March29, 2023

Abstract Volume: 4 Issue: 3 ISSN:

Tarsal Fracture with Modified Suturing Technique in Trachoma Induced Cicatricial Entropion in the Upper Lid

Amira Al Hattali1, Mathew Varghese2, Saman Mohammadzadehsaliani 3*, Bindu Narayanadas4


  1. Medical officer, Department of Ophthalmology, Rustaq Hospital, Ministry of Health, Oman

  2. Specialist, Department of Ophthalmology, Rustaq Hospital, Ministry of Health Oman
  3. Specialist, Department of Ophthalmology, Rustaq Hospital, Ministry of Health, Oman.

  4.  Sr. Specialist and HOD, Department of Ophthalmology, Rustaq Regional Hospital, Oman.


Corresponding Author: Dr. Saman Mohammadzadehsaliani, Specialist, Department of Ophthalmology, Rustaq Hospital, Ministry of Health, Oman.

Copy Right: © 2022 Saman Mohammadzadehsaliani, This is an open access article distributed under the Creative Commons Attribution License, which permits unrestricted use, distribution, and reproduction in any medium, provided the original work is properly cited.

Received Date: May 15, 2022

Published Date: June 01, 2022


Background: Cicatricial entropion is a common eyelid condition encountered by ophthalmologists worldwide. The incidence in our region is quite high due to large numbers of patients with a past history of trachoma. Tarsal fracture procedure, among several others, is used to correct this condition. However, recurrence has been a problem and success rate should be calculated.

Material & Methods: A retrospective interventional case series on patients with cicatricial entropion corrected by “modified” tarsal fracture technique was conducted at Rustaq Hospital, Ophthalmology department between 2015 and 2021. The success rate was evaluated.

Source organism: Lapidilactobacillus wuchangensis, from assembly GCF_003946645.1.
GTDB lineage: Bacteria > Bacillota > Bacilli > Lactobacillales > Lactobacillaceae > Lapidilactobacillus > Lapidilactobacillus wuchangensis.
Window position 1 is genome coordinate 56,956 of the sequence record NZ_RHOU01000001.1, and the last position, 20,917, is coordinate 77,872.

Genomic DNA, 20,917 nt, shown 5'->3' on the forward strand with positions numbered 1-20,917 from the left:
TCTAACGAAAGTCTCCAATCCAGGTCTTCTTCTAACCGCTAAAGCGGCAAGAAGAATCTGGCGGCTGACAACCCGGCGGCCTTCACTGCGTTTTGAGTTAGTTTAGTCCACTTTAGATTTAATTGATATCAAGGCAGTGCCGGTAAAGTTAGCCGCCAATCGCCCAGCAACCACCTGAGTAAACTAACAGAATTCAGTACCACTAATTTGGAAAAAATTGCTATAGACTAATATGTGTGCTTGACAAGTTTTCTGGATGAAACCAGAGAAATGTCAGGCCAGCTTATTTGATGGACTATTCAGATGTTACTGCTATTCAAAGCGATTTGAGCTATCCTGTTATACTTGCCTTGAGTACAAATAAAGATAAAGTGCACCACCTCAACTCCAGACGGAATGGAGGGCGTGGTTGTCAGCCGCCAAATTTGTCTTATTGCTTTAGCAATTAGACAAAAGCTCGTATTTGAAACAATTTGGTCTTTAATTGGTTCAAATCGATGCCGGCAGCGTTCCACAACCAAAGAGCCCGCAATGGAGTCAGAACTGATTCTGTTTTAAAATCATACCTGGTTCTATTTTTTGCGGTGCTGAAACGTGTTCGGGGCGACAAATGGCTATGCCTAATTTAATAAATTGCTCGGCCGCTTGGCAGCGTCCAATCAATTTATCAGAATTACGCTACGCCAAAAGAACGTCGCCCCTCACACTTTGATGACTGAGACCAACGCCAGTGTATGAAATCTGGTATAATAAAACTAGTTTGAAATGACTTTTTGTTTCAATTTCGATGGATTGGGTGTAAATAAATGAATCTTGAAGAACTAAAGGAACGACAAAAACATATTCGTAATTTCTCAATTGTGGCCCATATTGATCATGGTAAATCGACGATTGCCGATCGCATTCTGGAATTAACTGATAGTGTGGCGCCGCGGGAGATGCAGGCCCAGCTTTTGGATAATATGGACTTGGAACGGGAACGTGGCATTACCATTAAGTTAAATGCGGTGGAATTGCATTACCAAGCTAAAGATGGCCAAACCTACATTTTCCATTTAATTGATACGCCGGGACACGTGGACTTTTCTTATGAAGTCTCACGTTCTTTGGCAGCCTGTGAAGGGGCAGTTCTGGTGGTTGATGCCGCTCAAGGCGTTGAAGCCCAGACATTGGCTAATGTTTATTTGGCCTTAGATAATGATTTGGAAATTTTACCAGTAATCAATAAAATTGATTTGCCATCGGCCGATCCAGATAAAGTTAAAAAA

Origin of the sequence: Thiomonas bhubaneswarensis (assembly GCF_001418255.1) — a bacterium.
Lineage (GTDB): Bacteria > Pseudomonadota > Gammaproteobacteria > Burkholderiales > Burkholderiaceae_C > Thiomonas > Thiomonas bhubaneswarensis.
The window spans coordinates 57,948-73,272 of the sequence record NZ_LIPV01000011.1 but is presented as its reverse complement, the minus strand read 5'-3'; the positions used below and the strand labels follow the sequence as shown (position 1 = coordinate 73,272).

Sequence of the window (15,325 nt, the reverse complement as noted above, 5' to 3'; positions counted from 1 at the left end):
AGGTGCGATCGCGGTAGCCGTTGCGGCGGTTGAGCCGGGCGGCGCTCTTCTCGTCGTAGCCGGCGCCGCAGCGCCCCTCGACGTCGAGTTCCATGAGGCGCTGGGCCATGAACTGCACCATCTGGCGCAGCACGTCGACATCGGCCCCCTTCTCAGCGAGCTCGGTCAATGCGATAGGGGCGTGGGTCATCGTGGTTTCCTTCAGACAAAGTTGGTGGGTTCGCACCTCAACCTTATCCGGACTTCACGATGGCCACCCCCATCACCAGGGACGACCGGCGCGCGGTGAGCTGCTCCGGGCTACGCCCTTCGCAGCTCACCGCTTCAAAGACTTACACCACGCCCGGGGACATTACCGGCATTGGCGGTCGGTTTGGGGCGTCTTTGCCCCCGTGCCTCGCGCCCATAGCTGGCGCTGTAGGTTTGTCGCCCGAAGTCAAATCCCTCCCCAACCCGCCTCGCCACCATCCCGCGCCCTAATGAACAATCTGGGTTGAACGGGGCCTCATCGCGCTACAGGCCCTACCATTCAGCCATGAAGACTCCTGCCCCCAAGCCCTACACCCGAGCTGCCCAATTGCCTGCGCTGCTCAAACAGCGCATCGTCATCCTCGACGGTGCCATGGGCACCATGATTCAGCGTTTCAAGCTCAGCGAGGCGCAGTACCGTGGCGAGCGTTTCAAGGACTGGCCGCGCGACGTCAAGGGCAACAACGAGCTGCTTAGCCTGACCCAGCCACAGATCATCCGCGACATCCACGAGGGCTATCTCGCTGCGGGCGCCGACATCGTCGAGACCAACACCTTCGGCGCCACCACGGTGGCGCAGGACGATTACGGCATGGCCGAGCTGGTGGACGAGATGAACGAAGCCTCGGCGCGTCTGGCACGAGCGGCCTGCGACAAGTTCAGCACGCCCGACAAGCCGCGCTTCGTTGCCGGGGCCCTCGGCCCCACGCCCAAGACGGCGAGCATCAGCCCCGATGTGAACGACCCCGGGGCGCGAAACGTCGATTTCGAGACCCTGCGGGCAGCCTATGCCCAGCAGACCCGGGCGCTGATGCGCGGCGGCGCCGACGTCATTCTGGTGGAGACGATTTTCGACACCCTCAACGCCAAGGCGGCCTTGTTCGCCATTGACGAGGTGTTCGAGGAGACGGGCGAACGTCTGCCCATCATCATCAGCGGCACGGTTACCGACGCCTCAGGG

Results: Most patients were female (80.6%) with the mean age of 70.6 years old. The success rate of the modified tarsal fracture was 82.9%. 

Conclusion: Tarsal fracture is a simple, quickly-performed, and less time-consuming procedure with an acceptable success rate globally. However, our modified tarsal fracture technique showed a high success rate with no failure, which should be considered as an initial operation for cicatricial entropion in our regional hospitals.

Keywords: Cicatricial entropion, Success rate

Tarsal Fracture with Modified Suturing Technique in Trachoma Induced Cicatricial Entropion in the Upper Lid


Entropion defined as inward rotation of the lid margin, is a common eye problem caused by variety of conditions and classified as congenital, spastic, involutional and Cicatricial. Patients usually complains of foreign body sensation, tearing or redness in their eyes, and it could be leading to serious consequences like keratitis, corneal ulcer and scar.

In many countries cicatricial entropion is a significant cause of several eye morbidities and even blindness [1]. It is characterized by tarsoconjunctival scarring due to chronic blepharitis, Stevens–Johnson syndrome, longstanding use of topical glaucoma eye drops, previous surgeries or trachoma [2].

In Oman, specifically in Ophthalmology Department at Rustaq Hospital, we noticed that the majority of entropion and trichiasis cases are secondary to previous trachoma. Trachoma is a chronic keratoconjunctivitis caused by an intracellular organism called Chlamydia Trachomatis. The disease is characterized by recurrent attacks of chronic follicular conjunctivitis, progressive conjunctival scarring with subsequent inversion of eyelid margin and misdirected lashes. It is the worldwide leading cause of ocular morbidity and it is still endemic in 53 countries as reported by the World Health Organization (WHO) [3]. WHO estimates that 21.4 million people suffer from active trachoma of which 7.2 million have blinding trichiasis while 1.2 million people are actually blind [4].